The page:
Opera usually isn’t the first art form we associate with Italy, but it was Italy’s unique conditions in the late 16th century that made the origination and popularization of opera possible. Maybe you’ve never been to an opera (or had any desire to go!), but this art form is a big part of the reason why musicians today can amass the following that they do.
The Origins of Opera
If you know anything about my beloved Florence, it should come as no surprise that opera originated here. Florence was and is a haven for the arts, through and through, which was made possible in no small part by the actions of the Medici family that ruled Florence and the Tuscan region until the 18th century. Florence was primed for new art forms to emerge; the people were accustomed to innovative art and often welcomed it.
There were three main factors that contributed to the creation of opera in Florence: the established Florentine theatrical tradition, the support of humanism, and the Florentine belief in the relation of music to the cosmos.
Before opera came about, Florentines already had intermedi, or interludes, that roughly approximated opera. Between acts in their plays, actors would have large-scale performances that included song, dance, instrumental music, orchestra, staging effects, and costumes. Nobody called this opera, but it made opera’s reception that much warmer, since the people already had some familiarity with its stylistic elements.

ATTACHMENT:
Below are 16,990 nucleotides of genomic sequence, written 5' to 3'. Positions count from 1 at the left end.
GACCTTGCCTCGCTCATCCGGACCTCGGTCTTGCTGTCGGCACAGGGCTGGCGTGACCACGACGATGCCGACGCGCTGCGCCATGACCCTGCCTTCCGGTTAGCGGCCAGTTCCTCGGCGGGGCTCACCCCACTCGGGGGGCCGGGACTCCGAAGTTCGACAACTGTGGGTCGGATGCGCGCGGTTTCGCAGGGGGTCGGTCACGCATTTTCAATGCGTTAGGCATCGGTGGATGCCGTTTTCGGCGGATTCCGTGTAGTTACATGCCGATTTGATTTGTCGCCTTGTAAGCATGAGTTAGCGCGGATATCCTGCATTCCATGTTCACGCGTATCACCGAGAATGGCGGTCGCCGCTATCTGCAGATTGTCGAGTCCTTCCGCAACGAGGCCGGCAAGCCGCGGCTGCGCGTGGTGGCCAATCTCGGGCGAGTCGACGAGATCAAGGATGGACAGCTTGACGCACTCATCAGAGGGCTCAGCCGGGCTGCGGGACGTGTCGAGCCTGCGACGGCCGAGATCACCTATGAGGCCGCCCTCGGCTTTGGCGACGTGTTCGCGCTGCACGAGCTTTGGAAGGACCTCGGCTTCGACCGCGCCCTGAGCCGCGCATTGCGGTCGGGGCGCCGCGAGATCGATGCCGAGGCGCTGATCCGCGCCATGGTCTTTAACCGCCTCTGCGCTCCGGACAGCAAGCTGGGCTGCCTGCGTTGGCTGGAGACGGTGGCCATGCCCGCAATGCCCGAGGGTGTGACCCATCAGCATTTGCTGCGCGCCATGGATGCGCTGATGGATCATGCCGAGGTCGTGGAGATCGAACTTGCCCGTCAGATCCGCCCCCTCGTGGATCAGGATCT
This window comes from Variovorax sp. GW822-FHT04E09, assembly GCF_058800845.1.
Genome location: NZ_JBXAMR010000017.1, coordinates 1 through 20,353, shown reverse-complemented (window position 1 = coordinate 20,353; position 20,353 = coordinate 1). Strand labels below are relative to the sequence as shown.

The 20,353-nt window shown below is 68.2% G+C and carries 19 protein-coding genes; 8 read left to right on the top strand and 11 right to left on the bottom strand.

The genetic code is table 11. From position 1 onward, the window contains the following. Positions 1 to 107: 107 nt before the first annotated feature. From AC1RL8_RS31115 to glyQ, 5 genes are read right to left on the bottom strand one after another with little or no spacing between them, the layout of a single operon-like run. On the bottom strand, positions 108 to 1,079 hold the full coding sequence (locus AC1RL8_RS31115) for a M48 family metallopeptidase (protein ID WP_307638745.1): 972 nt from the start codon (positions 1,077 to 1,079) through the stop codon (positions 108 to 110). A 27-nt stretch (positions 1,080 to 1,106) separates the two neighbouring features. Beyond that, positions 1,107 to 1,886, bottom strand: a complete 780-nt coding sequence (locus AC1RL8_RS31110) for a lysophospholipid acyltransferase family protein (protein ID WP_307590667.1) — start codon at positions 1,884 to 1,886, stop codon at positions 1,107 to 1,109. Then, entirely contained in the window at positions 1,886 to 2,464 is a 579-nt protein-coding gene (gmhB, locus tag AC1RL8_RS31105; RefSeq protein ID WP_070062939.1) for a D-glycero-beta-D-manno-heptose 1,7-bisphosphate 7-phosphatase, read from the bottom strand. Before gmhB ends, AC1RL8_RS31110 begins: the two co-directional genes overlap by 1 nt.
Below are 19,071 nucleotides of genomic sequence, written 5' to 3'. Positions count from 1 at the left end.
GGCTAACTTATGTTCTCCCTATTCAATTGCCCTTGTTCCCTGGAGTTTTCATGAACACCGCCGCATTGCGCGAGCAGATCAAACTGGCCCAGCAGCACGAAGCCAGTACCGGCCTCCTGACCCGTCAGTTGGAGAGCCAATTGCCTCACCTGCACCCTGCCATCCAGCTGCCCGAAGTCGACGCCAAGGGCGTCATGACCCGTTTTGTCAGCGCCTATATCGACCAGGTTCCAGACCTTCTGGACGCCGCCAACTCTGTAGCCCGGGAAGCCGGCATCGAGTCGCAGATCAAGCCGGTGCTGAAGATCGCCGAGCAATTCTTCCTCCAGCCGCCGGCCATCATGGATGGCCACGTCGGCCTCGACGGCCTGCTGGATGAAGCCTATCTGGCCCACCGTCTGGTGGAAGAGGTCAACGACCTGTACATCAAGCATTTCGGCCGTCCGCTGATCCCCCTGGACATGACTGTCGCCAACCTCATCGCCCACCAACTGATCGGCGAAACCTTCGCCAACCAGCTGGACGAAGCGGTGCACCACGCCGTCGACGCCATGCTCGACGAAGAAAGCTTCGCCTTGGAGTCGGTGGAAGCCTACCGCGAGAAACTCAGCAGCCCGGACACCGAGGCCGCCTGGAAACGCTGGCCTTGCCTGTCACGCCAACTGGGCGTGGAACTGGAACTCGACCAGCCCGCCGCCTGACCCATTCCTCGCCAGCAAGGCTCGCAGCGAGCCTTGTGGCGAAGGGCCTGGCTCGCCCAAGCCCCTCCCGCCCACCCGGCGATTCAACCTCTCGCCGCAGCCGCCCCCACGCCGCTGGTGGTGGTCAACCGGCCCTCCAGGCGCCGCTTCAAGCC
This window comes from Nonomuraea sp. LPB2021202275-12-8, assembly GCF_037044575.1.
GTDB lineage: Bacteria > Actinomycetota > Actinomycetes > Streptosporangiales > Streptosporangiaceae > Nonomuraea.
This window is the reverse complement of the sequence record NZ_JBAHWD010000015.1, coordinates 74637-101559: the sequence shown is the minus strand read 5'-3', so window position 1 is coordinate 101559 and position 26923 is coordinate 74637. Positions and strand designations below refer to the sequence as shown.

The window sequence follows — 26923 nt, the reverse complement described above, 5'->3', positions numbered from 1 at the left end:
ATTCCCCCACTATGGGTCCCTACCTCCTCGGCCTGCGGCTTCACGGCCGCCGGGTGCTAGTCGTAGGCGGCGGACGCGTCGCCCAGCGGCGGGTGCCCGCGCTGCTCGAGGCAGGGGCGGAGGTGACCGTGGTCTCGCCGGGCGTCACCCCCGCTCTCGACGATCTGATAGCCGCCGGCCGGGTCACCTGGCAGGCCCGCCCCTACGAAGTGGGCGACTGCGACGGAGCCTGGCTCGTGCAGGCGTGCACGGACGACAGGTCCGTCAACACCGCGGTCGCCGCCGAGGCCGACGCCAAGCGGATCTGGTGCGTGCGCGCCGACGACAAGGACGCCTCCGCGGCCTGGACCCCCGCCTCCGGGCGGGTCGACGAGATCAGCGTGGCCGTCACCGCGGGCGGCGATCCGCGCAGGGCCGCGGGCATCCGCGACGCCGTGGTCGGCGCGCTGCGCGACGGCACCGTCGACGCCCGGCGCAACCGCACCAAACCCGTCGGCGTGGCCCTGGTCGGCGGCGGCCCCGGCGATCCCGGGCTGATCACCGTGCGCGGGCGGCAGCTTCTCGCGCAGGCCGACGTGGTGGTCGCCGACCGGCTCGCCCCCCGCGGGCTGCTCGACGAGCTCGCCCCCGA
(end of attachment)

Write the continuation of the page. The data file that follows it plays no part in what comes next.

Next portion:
Florence, and indeed, many parts of Italy, were also experiencing a desire to revive the humanism of the Greeks. Part of this ideology viewed the arts as a method of teaching people how they should behave, using art forms that went beyond reality to reach a deeper part of the viewer’s soul. No one thinks that opera or theatre exactly represents real life, but the thought was that the combination of different elements (like song, dance, acting) would create something that was hyper-realistic and feel more real than reality as we see it.
Finally, many people in Florence viewed music as being magical. A solo human voice could connect the earthly world to the divine, once again transmitting something that was truer than true and touching the audience’s soul.
Pretty heavy stuff for an art form most people just pass over, huh?
Opera and the Present
The first opera was composed by Jacopo Peri in 1597, but by the mid-1600s, it had spread throughout Italy and was making its way through Europe. Opera became wildly popular in some parts of Italy, including Venice, which opened several public opera houses and helped divorce the art form from the aristocracy alone. Opera became commercialized such that all but the very poorest of the poor Venetians could afford to go and see it.
With opera’s commercialization, the influence of the performers themselves began to rise. This was one of the first instances of artists who were accessible to the general public and it is in many ways the beginning of the modern-day celebrity.
The next time you attend a concert or watch one on TV, maybe you’ll think of Florence and the early days of opera! Perhaps not, but it was worth a shot ;)
If you would like to plan your own visit to Florence or Venice to see where this art form and so many others were developed, contact me. I’d love to help you in creating the art-centered itinerary of your dreams!
Author: Debra Harris
As founder of Life’s Journey Travel, I’m deeply passionate about creating custom travel experiences that allow my clients to truly savor the journey.